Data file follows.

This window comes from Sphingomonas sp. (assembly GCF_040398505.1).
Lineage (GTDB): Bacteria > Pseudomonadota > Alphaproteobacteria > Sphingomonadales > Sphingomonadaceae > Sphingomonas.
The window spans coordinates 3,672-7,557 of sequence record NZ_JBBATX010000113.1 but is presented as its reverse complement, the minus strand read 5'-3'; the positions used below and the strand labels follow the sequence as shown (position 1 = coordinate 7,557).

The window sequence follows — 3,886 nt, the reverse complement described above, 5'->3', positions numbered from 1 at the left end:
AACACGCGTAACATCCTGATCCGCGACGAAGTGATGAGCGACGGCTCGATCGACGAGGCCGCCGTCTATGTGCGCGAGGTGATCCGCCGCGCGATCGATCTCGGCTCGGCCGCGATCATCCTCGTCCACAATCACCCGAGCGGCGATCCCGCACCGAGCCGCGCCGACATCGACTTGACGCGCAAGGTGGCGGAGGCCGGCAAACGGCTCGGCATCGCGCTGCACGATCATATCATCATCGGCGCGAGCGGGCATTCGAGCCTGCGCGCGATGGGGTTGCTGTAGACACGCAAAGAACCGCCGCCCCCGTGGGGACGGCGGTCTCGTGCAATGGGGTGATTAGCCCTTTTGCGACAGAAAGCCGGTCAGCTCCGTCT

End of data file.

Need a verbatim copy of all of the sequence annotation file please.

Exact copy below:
This window comes from Sphingomonas sp. (assembly GCF_040398505.1).
Lineage (GTDB): Bacteria > Pseudomonadota > Alphaproteobacteria > Sphingomonadales > Sphingomonadaceae > Sphingomonas.
The window spans coordinates 3,672-7,557 of sequence record NZ_JBBATX010000113.1 but is presented as its reverse complement, the minus strand read 5'-3'; the positions used below and the strand labels follow the sequence as shown (position 1 = coordinate 7,557).

The window sequence follows — 3,886 nt, the reverse complement described above, 5'->3', positions numbered from 1 at the left end:
AACACGCGTAACATCCTGATCCGCGACGAAGTGATGAGCGACGGCTCGATCGACGAGGCCGCCGTCTATGTGCGCGAGGTGATCCGCCGCGCGATCGATCTCGGCTCGGCCGCGATCATCCTCGTCCACAATCACCCGAGCGGCGATCCCGCACCGAGCCGCGCCGACATCGACTTGACGCGCAAGGTGGCGGAGGCCGGCAAACGGCTCGGCATCGCGCTGCACGATCATATCATCATCGGCGCGAGCGGGCATTCGAGCCTGCGCGCGATGGGGTTGCTGTAGACACGCAAAGAACCGCCGCCCCCGTGGGGACGGCGGTCTCGTGCAATGGGGTGATTAGCCCTTTTGCGACAGAAAGCCGGTCAGCTCCGTCT